Discover what happened when South African novelist Geoffrey Jenkins was set to become the first James Bond continuation author with 'Per fine Ounce'...

The Curious History of Per Fine Ounce

13th March 2010

After Ian Fleming passed away in 1964, Glidrose Productions (now 'Ian Fleming Publications') planned a series of James Bond continuation novels by several authors to be published under the pseudonym of Robert Markham. Celebrated South African novelist Geoffrey Jenkins was commissioned to pen an original 007 novel by Glidrose in 1966.

Jenkins and Fleming first met when they both worked for Kemsley Newspapers, an organisation owned by the London Sunday Times, by Viscount Kemsley. Jenkins had a job in the Foreign Department under Fleming, who was the Foreign Manager. The pair quickly became friends.

In the late 1950's, Jenkins had discussed the idea of a James Bond novel set in South Africa with Fleming, and even written a synopsis of it, which Fleming had very much liked.

Fleming had said he would come to South Africa to research the book, but he died before this happened. This was revealed in a letter to John Pearson in 1965 when he was researching his biography on Ian Fleming, The Life of Ian Fleming. Pearson was understandably excited by this revelation, and even more so when he found Jenkins' Bond synopsis in Fleming's papers.

This coincided with Glidrose considering the idea of asking other authors to continue writing James Bond novels, a notion that Fleming's wife, Ann, was against, but his brother, Peter Fleming, who at the time was Glidrose's director, favoured. In November 1965, Jenkins met with his friend Harry Saltzman, co-producer of the James Bond films at the time, and Charles Tyrell from Glidrose to discuss the possibility of his making his South African synopsis into the first James Bond 'continuation' novel.

Negotiations were protracted, but Jenkins was formally granted permission to write the book on May 12, 1966; a contract was drawn up on August 24, 1966, which stated that Jenkins would be entitled to a percentage of profits in any film made from the novel, but not from any related merchandise that might come about.


Above: Cover artwork for 'A Cleft of Stars' - thought to reuse some of the ideas from 'Per Fine Ounce'
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The title is understood to derive from a measurement of gold: a 'fine ounce' is a Troy ounce of not quite pure gold. Jenkins' synopsis found by John Pearson in Fleming's papers featured gold bicycle chains, baobab tree coffins and the magical Lake Fundudzi - presumably, Jenkins used some or all of these elements in the book itself. A few draft pages of the manuscript were discovered in 2005, in which we learn that the Double-O Section has been closed down and James Bond defies M on a matter of principle, resigning from MI6 to pursue his mission in South Africa alone.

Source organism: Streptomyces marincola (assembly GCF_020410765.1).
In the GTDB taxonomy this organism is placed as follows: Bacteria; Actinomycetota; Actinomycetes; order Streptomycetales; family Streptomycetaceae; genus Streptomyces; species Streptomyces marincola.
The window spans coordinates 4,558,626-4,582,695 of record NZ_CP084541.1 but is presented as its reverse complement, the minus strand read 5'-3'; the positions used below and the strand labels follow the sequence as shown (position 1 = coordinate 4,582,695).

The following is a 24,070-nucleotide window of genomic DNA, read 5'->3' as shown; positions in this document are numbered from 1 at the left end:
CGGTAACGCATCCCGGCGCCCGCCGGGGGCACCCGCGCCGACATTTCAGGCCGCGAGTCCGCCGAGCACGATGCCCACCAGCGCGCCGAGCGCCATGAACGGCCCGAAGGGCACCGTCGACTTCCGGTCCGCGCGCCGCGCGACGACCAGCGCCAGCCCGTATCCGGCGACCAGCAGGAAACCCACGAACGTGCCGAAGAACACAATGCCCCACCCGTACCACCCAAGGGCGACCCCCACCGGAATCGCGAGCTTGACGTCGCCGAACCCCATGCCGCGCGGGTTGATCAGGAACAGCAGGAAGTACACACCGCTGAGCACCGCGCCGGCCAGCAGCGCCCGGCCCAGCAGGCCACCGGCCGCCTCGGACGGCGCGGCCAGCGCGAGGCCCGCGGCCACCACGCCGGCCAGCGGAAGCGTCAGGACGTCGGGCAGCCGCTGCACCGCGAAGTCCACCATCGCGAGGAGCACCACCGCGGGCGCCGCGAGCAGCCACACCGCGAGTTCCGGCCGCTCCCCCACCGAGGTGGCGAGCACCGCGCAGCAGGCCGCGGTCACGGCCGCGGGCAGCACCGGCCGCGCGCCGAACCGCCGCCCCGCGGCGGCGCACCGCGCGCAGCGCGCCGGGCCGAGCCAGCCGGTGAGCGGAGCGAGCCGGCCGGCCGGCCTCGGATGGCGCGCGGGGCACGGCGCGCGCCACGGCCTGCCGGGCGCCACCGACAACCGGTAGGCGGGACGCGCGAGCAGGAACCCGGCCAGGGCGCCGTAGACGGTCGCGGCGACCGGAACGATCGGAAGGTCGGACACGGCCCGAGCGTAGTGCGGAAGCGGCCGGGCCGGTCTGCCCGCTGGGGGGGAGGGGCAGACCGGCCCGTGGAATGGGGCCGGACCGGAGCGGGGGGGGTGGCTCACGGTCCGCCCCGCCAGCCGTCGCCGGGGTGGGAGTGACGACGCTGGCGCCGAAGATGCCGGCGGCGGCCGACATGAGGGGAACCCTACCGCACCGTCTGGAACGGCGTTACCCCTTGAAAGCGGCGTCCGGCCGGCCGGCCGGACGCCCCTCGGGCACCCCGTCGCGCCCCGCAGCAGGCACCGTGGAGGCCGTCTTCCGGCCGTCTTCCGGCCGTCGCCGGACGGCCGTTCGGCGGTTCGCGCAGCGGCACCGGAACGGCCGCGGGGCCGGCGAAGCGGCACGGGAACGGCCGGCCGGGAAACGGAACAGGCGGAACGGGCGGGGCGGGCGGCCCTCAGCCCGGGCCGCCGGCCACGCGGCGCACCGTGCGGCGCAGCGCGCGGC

Despite such promising-sounding material, and the fact that Jenkins was a best-selling thriller writer in the Fleming mould, had been a friend and colleague of Fleming's and had apparently had his blessing and input for the project, Glidrose rejected Jenkins' submitted manuscript. Peter Janson-Smith later recalled that he thought it was badly written, although he admitted that Glidrose may have been "stricter in those days."

Jenkins' contract with Glidrose gave him a licence to re-use the material in the novel in the event of its rejection, with the proviso that he could not use any of Fleming's characters. Jenkins may have done this: his 1973 novel 'A Cleft Of Stars', while not containing any rogue British secret agents, is set in almost precisely the same area of South Africa, involves diamonds and gold, and the hero temporarily hides himself in a baobab tree.

With Jenkins' novel rejected, Kingsley Amis became the first official continuation author with 'Colonel Sun' in 1968.

In the mid-1970s Amis lobbied for EON Productions to produce a film based upon his book. Reportedly he was told that Saltzman had forbidden that any film be made based on 'Colonel Sun' due to Glidrose refusing to publish 'Per Fine Ounce' a decade earlier. To this date, no 007 continuation author has seen their novel adapted to the silver screen.


Above: Bond girl Honor Blackman in the 1968 adaptation of Jenkins' novel "A Twist of Sand"

Geoffrey Jenkins died aged 91 on November 7th, 2001 in Durban, South Africa. 'Per Fine Ounce' is believed lost, except for 18 pages now in the hands of Jenkins' son David. Jenkins' literary agent Ronald Payne has graciously given MI6 readers the chance to read two pages from the remaining manuscript. Click here to read online.

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